8. Traveling can affect the safety of a person with dementia. To avoid wandering, it is important that you take precautions and identify techniques to prevent wandering inside the airport or at your destination.
9. While onboard the airplane, flight attendants are always helpful and willing to help as much as possible. When at the airport, try using restroom signs that can be used by passengers with special needs such as wheelchair users or people who need extra time in the restroom because they may not understand what is happening.
10. Determine emergency contacts. This is vital for you and your family, especially if your loved one is traveling on a trip alone. It will help everyone to know who to contact when if an emergency arises so that the other person does not have to worry about contacting someone with dementia or Alzheimer's Disease during this stressful time. The best thing would be everyone knows who each individual member should call in case of emergency! 
11. Dementia can make airline staff very frustrated because they feel their efforts aren't recognized. The passenger with dementia may have problems communicating, will wander off and refuse to sit still in the air cabin, or be aggressive towards staff. Meanwhile, airline staff is unaware of Alzheimer's disease symptoms, which causes them to treat passengers harshly as a result of a lack of awareness that people with this illness often become agitated during transportation. One idea is to have the passenger with dementia wear a badge or the industry-wide recognized Sunflower Lanyard that indicates they need extra assistance. This is of critical importance in case of flight delays, gate changes, flight cancellations, or flight diversions.
12. People with dementia have issues in a familiar environment. It will not be easy for them to adapt and adjust when moving from a familiar environment to an unfamiliar environment. A familiar environment is a place where their family lives, works, or people who are caring about him/her. Technology allows people to familiarize themselves with a new environment like an airplane cabin by means of virtual visits. Some airports and airlines regularly organize guided visits for persons with disabilities. 
13. Dementia affects the person's ability to reason, think and remember. The loud noises typical in an airport environment may lead to behavioral problems in people with dementia leading them into uncomfortable situations resulting in exhaustion or confusion especially when they travel away from familiar places. Headphones are recommended for people with dementia. Studies show that it helps them drown out the loud noises of tubes and jet engines, helping to prevent anxiety attacks during travels in public transport or flights.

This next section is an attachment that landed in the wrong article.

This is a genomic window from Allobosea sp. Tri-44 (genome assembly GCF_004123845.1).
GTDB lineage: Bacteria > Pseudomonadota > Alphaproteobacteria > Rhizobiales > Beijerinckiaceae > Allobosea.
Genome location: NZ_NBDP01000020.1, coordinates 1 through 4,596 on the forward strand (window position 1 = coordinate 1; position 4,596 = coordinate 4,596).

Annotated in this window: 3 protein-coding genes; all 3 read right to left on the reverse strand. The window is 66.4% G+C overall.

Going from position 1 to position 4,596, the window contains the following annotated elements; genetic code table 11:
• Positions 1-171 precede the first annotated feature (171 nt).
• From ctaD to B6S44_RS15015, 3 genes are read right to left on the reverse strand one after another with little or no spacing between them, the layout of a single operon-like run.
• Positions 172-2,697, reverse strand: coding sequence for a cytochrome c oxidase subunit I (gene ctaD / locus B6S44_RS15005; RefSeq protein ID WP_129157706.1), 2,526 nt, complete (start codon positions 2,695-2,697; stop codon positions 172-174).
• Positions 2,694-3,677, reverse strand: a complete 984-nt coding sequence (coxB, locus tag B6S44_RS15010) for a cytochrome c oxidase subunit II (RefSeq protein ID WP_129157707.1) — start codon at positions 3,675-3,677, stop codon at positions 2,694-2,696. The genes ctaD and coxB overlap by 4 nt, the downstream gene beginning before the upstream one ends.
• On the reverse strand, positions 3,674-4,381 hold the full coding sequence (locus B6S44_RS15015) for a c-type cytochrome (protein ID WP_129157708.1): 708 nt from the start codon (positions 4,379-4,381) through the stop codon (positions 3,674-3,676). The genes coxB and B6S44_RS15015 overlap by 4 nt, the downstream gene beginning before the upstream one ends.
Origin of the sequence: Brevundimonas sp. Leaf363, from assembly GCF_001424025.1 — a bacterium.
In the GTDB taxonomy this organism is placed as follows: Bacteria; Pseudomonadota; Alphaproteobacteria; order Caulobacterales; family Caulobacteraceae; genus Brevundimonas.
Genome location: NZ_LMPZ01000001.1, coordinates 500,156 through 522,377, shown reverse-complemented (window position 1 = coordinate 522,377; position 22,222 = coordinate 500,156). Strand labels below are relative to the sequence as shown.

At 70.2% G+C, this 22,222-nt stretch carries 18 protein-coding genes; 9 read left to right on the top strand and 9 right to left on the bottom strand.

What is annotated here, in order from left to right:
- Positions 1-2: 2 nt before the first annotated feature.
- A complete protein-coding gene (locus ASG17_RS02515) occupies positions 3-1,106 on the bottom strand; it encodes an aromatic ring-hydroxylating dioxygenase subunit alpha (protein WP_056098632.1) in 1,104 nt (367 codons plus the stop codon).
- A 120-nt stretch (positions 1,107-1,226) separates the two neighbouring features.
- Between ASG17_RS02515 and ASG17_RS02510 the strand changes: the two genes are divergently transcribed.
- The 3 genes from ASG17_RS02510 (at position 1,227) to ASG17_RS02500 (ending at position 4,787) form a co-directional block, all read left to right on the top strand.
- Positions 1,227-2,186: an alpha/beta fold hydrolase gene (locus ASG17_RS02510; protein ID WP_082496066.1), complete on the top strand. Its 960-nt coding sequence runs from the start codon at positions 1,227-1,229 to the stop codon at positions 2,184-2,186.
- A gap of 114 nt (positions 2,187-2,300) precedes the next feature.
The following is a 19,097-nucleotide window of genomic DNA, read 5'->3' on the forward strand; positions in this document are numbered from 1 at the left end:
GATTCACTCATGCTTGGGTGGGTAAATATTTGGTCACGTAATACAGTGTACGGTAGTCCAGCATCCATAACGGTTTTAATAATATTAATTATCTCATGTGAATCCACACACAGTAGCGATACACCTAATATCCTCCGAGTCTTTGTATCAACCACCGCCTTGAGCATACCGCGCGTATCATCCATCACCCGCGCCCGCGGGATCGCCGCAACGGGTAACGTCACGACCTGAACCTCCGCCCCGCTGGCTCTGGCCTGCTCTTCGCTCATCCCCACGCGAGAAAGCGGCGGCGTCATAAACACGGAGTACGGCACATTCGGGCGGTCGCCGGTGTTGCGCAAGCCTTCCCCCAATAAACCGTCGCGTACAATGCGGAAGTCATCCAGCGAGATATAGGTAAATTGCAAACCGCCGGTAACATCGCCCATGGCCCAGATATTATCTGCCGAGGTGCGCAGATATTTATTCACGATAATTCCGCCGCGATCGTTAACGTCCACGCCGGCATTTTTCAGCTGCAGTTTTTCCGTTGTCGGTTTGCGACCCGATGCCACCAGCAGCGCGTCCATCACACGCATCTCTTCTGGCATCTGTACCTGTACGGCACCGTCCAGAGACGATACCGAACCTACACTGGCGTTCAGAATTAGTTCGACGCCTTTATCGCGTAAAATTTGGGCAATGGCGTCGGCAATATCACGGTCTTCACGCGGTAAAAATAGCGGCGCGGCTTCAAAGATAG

14. Travel time should be as short as possible, because of the increased risk of dementia-related symptoms such as agitation and confusion while in transit. Where the itinerary requires one or more connections, it is best to fly with a travel companion.
15. If you travel frequently, always travel with your pills and medicine. If the person has Alzheimer's disease, it is highly recommended to keep a list of their current medications as well as dosages for them when traveling; avoid food allergies if possible that can lead to confusion or even life-threatening reactions. Always carry medical documents such as living wills and advanced directives so they know how they want the healthcare providers to proceed in case there are any complications while traveling away from home.
Let's face it, traveling with dementia isn't easy. But that doesn't mean it can't be done; there are plenty of things you can do to make the process easier on yourself and those around you. Whether your loved one has Alzheimer's disease or frontotemporal dementia, rest assured that air travel is more common than you might think, and more people with dementia fly every day without any issues at all.


I have contacted Reduced Mobility Rights on a few occasions for support and advice; on each occasion they have been nothing less than fantastic - thank you and keep up the good work!

Jonathan Fogerty

Company Info

Reduced Mobility Rights Limited
Registered in England and Wales.
Company No : 07748812
9 Dalton House, 60 Windsor Avenue, London
United Kingdom, SW19 2RR
Phone: +44.(0)7786.993741